When Louis XVI asked a French duke if the storming of Bastille was a revolt on the evening of July 14 1789, the duke replied by saying, "No, sire. It is a revolution."
The revolutionary cornerstones of “liberté, égalité, fraternité” have gained notoriety over the past few centuries, representing one of the most successful rebellions in history.
Yet in just a few years, the French went from a feudal aristocracy to a republic mired by a 'Reign of Terror', paving the way for Napolean Bonaparte's dictatorship. From how seven political prisoners catalysed the revolution to the rise of a supposedly humane execution device, here is everything you need to know about Bastille Day's origins.
What is Bastille Day?
Bastille Day, which falls on July 14 every year, marks the storming of the Bastille prison by angry Parisian crowds.
This seismic act demonstrated that ordinary people would no longer accept the absolute power of the king and signalled the start of the French Revolution which forced the creation of the modern French Republic.
The July 14 “Fête de la Fédération” - which marked the first anniversary of the storming of the Bastille - became a French national holiday in 1880 and has been observed ever since.
What was the Bastille?
The Bastille on the east side of Paris was originally a medieval fortress built around 1370 to defend the city from the English in the 100 Years War. In 1417 it became a state prison and during the reign of King Louis XVI it was used to hold his opponents, who were often kept there for years without trial.
Revolutionary fervour had been gripping France for at least two years prior to the storming of the Bastille. Simmering tensions over the weak monarchy, persistently high taxes and rising food prices were slowly escalating.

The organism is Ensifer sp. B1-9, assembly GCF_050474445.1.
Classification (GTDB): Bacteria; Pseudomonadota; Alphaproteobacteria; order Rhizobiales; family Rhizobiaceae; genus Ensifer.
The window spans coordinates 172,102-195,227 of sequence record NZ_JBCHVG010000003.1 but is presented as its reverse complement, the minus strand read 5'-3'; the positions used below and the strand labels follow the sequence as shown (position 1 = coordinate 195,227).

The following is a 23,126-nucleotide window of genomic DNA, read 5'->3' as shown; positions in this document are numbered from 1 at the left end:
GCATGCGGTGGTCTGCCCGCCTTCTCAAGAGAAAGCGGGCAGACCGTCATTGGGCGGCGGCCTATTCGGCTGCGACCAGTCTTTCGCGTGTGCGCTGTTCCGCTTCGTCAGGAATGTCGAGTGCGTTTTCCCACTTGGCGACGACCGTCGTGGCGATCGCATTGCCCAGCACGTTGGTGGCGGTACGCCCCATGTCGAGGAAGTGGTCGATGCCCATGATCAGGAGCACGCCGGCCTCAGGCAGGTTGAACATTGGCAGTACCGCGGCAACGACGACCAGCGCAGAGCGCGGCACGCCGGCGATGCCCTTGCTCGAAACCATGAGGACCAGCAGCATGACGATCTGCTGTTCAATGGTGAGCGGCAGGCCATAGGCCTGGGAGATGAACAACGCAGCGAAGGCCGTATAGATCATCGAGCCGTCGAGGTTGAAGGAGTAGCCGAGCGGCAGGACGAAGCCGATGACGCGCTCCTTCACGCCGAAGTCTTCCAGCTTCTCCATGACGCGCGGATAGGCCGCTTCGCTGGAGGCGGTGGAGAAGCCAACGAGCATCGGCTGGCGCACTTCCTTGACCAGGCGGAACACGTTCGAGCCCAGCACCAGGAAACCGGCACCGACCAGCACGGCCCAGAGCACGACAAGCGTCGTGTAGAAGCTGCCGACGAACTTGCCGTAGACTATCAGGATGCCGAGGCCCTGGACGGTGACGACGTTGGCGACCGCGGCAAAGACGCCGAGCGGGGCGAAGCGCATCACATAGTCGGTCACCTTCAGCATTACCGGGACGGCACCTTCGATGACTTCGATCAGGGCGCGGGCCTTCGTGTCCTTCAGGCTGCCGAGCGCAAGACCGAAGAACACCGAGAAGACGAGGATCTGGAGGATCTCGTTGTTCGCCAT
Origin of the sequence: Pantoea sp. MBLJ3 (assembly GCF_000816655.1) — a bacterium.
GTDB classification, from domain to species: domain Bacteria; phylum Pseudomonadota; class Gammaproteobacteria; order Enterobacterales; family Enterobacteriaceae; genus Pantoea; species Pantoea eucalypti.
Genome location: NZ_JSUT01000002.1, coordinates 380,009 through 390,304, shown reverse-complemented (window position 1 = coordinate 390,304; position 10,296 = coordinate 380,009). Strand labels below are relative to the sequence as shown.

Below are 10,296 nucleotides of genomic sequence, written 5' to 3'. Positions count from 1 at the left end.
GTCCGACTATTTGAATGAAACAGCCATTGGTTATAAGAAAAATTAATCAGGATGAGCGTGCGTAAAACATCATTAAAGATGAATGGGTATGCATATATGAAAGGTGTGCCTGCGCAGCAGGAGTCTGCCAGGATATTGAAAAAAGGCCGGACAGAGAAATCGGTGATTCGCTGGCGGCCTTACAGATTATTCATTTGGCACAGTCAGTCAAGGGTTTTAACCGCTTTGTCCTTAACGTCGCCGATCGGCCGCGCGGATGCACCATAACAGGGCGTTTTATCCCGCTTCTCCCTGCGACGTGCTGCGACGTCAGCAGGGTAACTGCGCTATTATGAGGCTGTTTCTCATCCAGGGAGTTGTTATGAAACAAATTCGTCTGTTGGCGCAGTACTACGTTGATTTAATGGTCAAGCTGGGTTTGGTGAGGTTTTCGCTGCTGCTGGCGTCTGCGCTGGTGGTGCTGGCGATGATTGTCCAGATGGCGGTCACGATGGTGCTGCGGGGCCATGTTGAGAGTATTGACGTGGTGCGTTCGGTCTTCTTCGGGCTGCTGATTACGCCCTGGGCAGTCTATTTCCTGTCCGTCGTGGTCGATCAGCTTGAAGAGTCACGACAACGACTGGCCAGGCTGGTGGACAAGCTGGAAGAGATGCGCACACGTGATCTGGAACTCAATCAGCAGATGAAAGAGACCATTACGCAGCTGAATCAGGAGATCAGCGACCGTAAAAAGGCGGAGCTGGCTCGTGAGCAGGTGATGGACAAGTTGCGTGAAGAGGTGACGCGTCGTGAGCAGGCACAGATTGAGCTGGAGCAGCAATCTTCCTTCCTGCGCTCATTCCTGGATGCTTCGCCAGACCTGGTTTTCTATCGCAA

Feudal aristocracy still ruled over the peasants, as it had in the Middle Ages, and ideas belonging to philosophers of the French Enlightenment were beginning to permeate public consciousness.
In 1789, resentment towards the bankrupt Bourbon monarchy reached a new climax when Louis XVI called a crisis meeting of the Estates General for the Third Estate (the common French population) on May 5, 1789 in a bid to raise taxes further.
Furious at the prospect, the Estates General took action and formed the National Assembly on June 17. They took the "Tennis Court Oath" three days later, vowing "not to separate, and to reassemble wherever circumstances require, until the constitution of the kingdom is established."
When a bemused King Louis XVI was told of the drama he asked one of his advisors, “Is this a revolt?” to which he replied: “No Sire, this is a revolution.”
As July arrived, an angry and aggressive mob decided to target the feared Bastille prison, known for holding political dissidents. Although it contained just seven inmates in 1789, it was chosen as a target because it was a symbol of the heavy-handedness of royal rule and oppression by the ruling classes at a time when the poor were starving.